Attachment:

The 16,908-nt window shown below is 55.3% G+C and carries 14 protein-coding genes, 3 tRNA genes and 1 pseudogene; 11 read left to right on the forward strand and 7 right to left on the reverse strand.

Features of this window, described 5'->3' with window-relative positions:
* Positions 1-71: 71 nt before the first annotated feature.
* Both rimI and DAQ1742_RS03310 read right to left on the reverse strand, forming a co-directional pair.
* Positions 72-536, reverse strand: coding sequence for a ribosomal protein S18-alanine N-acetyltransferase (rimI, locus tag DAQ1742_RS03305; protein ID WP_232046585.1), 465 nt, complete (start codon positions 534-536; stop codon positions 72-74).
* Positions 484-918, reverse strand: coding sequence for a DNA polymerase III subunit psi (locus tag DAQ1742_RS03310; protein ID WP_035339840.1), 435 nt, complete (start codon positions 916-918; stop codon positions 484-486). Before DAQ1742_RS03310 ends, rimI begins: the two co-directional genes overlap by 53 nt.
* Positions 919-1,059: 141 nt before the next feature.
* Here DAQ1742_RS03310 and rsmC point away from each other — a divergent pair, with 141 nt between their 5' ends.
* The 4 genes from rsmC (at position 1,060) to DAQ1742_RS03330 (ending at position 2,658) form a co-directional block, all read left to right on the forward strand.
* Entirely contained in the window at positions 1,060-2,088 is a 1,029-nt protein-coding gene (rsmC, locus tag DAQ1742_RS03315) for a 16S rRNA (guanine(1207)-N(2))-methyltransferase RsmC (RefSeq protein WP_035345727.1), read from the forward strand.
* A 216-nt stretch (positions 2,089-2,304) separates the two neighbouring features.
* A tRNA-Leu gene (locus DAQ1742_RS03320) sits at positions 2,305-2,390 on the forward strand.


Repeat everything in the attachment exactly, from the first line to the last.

The 16,908-nt window shown below is 55.3% G+C and carries 14 protein-coding genes, 3 tRNA genes and 1 pseudogene; 11 read left to right on the forward strand and 7 right to left on the reverse strand.

Features of this window, described 5'->3' with window-relative positions:
* Positions 1-71: 71 nt before the first annotated feature.
* Both rimI and DAQ1742_RS03310 read right to left on the reverse strand, forming a co-directional pair.
* Positions 72-536, reverse strand: coding sequence for a ribosomal protein S18-alanine N-acetyltransferase (rimI, locus tag DAQ1742_RS03305; protein ID WP_232046585.1), 465 nt, complete (start codon positions 534-536; stop codon positions 72-74).
* Positions 484-918, reverse strand: coding sequence for a DNA polymerase III subunit psi (locus tag DAQ1742_RS03310; protein ID WP_035339840.1), 435 nt, complete (start codon positions 916-918; stop codon positions 484-486). Before DAQ1742_RS03310 ends, rimI begins: the two co-directional genes overlap by 53 nt.
* Positions 919-1,059: 141 nt before the next feature.
* Here DAQ1742_RS03310 and rsmC point away from each other — a divergent pair, with 141 nt between their 5' ends.
* The 4 genes from rsmC (at position 1,060) to DAQ1742_RS03330 (ending at position 2,658) form a co-directional block, all read left to right on the forward strand.
* Entirely contained in the window at positions 1,060-2,088 is a 1,029-nt protein-coding gene (rsmC, locus tag DAQ1742_RS03315) for a 16S rRNA (guanine(1207)-N(2))-methyltransferase RsmC (RefSeq protein WP_035345727.1), read from the forward strand.
* A 216-nt stretch (positions 2,089-2,304) separates the two neighbouring features.
* A tRNA-Leu gene (locus DAQ1742_RS03320) sits at positions 2,305-2,390 on the forward strand.